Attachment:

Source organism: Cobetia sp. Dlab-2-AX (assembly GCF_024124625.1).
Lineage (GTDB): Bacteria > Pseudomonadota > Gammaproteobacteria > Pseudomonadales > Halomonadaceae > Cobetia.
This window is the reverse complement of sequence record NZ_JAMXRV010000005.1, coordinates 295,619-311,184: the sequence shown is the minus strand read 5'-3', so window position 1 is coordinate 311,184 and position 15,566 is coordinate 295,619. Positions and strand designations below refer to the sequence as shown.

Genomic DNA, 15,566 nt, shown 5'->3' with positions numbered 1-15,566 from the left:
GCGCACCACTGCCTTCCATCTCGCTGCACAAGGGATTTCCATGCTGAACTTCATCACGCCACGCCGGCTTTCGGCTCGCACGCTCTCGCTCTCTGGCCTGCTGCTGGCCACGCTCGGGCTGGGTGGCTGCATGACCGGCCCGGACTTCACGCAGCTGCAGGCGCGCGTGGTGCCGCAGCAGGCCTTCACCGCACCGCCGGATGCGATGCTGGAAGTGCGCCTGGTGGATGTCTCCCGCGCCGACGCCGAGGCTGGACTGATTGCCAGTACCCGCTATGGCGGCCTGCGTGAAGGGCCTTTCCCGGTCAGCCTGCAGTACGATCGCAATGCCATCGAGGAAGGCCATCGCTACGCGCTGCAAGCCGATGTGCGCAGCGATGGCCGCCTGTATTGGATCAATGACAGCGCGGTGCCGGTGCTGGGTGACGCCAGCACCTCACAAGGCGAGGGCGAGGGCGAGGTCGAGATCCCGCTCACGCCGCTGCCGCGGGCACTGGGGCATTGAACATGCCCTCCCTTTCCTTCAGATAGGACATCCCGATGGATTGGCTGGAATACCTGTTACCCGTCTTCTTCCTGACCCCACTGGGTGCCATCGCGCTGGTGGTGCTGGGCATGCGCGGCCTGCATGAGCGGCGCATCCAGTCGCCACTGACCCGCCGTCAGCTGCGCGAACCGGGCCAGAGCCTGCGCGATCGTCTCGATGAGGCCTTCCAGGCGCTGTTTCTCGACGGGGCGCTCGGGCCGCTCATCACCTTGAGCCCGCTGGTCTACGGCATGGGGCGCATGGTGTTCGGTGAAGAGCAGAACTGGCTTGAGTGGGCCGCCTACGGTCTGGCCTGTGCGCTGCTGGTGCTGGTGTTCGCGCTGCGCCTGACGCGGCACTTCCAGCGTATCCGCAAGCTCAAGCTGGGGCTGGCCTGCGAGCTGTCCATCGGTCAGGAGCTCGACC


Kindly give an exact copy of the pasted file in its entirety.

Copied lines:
Source organism: Cobetia sp. Dlab-2-AX (assembly GCF_024124625.1).
Lineage (GTDB): Bacteria > Pseudomonadota > Gammaproteobacteria > Pseudomonadales > Halomonadaceae > Cobetia.
This window is the reverse complement of sequence record NZ_JAMXRV010000005.1, coordinates 295,619-311,184: the sequence shown is the minus strand read 5'-3', so window position 1 is coordinate 311,184 and position 15,566 is coordinate 295,619. Positions and strand designations below refer to the sequence as shown.

Genomic DNA, 15,566 nt, shown 5'->3' with positions numbered 1-15,566 from the left:
GCGCACCACTGCCTTCCATCTCGCTGCACAAGGGATTTCCATGCTGAACTTCATCACGCCACGCCGGCTTTCGGCTCGCACGCTCTCGCTCTCTGGCCTGCTGCTGGCCACGCTCGGGCTGGGTGGCTGCATGACCGGCCCGGACTTCACGCAGCTGCAGGCGCGCGTGGTGCCGCAGCAGGCCTTCACCGCACCGCCGGATGCGATGCTGGAAGTGCGCCTGGTGGATGTCTCCCGCGCCGACGCCGAGGCTGGACTGATTGCCAGTACCCGCTATGGCGGCCTGCGTGAAGGGCCTTTCCCGGTCAGCCTGCAGTACGATCGCAATGCCATCGAGGAAGGCCATCGCTACGCGCTGCAAGCCGATGTGCGCAGCGATGGCCGCCTGTATTGGATCAATGACAGCGCGGTGCCGGTGCTGGGTGACGCCAGCACCTCACAAGGCGAGGGCGAGGGCGAGGTCGAGATCCCGCTCACGCCGCTGCCGCGGGCACTGGGGCATTGAACATGCCCTCCCTTTCCTTCAGATAGGACATCCCGATGGATTGGCTGGAATACCTGTTACCCGTCTTCTTCCTGACCCCACTGGGTGCCATCGCGCTGGTGGTGCTGGGCATGCGCGGCCTGCATGAGCGGCGCATCCAGTCGCCACTGACCCGCCGTCAGCTGCGCGAACCGGGCCAGAGCCTGCGCGATCGTCTCGATGAGGCCTTCCAGGCGCTGTTTCTCGACGGGGCGCTCGGGCCGCTCATCACCTTGAGCCCGCTGGTCTACGGCATGGGGCGCATGGTGTTCGGTGAAGAGCAGAACTGGCTTGAGTGGGCCGCCTACGGTCTGGCCTGTGCGCTGCTGGTGCTGGTGTTCGCGCTGCGCCTGACGCGGCACTTCCAGCGTATCCGCAAGCTCAAGCTGGGGCTGGCCTGCGAGCTGTCCATCGGTCAGGAGCTCGACC